The Indian judiciary is an important pillar of criminal Justice System. Various Judgments pronounced on different aspects take form of case laws and become the guiding force for the law enforcement agencies. Eg. Recent landmark Judgment by the Hon’ble Apex Court in state of Kerala vs. Rajesh where the Hon’ble Court has cited twin condition for releasing accused on bail in NDPS matters has a bearing effect on enforcement of NDPS Act and prosecution.
there is no reason to doubt the credibility of the informant and doubt the entire case of the prosecution solely on the ground that the informant has investigated the case. Solely on the basis of some apprehension or the doubts, the entire prosecution version cannot be discarded and the accused is not to be straightway acquitted unless and until the accused is able to establish and prove the bias and the prejudice.
The Apex Court had laid down that the twin Conditions of section 37 to be satisfied before releasing NDPS offender on bail.
The provision of section 57 of act has been held to be directory and to be complied with but mere not sending the report within the said period cannot have such consequence as to vitiate the entire proceeding.
If the seizure of the material is otherwise proved on record and is not even doubted or disputed the entire contraband material need not be placed before this Court. If the seizure is otherwise not in doubt, there is no requirement that the entire material ought to be produced before the Court. At times the material could be so bulky, for instance as in the present material when those 7 bags weighed 223 kgs that it may not be possible and feasible to produce the entire bulk before the Court. If the seizure is otherwise proved, what is required to be proved is the fact that the samples taken from and out of the contraband material were kept intact, that when the samples were submitted for forensic examination the seals were intact, that the report of the forensic experts shows the potency, nature and quality of the contraband material and that based on such material, the essential ingredients constituting an offence are made out.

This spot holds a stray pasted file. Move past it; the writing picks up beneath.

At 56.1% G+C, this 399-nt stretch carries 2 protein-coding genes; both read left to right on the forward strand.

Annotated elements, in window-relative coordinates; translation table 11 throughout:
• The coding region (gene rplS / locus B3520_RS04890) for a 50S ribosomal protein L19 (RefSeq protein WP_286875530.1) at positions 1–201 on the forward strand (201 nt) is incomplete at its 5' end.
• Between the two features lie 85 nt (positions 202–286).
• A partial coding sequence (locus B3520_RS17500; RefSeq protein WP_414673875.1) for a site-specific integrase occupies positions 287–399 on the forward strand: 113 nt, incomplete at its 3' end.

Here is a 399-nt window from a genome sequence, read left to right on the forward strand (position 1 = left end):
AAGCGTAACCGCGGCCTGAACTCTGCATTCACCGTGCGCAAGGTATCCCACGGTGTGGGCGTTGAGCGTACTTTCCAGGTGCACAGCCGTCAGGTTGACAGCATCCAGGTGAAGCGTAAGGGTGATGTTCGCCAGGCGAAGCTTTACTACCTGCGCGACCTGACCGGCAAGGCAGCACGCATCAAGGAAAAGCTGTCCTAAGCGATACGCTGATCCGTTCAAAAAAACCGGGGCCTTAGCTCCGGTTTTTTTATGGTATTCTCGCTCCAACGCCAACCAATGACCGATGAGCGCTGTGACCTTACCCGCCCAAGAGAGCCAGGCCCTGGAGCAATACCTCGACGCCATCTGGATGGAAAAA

The aforesaid decision further clarifies that, the N.D.P.S Act, should not be read in exclusion to Drugs and Cosmetics Act, 1940. Additionally, it is the prerogative of the State to prosecute the offender in accordance with law. In the present case, since the action of the accused-Respondents amounted to a prima-facie violation of Section 8 of the N.D.P.S Act, they were charged under Section 22 of the N.D.P.S Act.
Informant and investigation officer should not be same.
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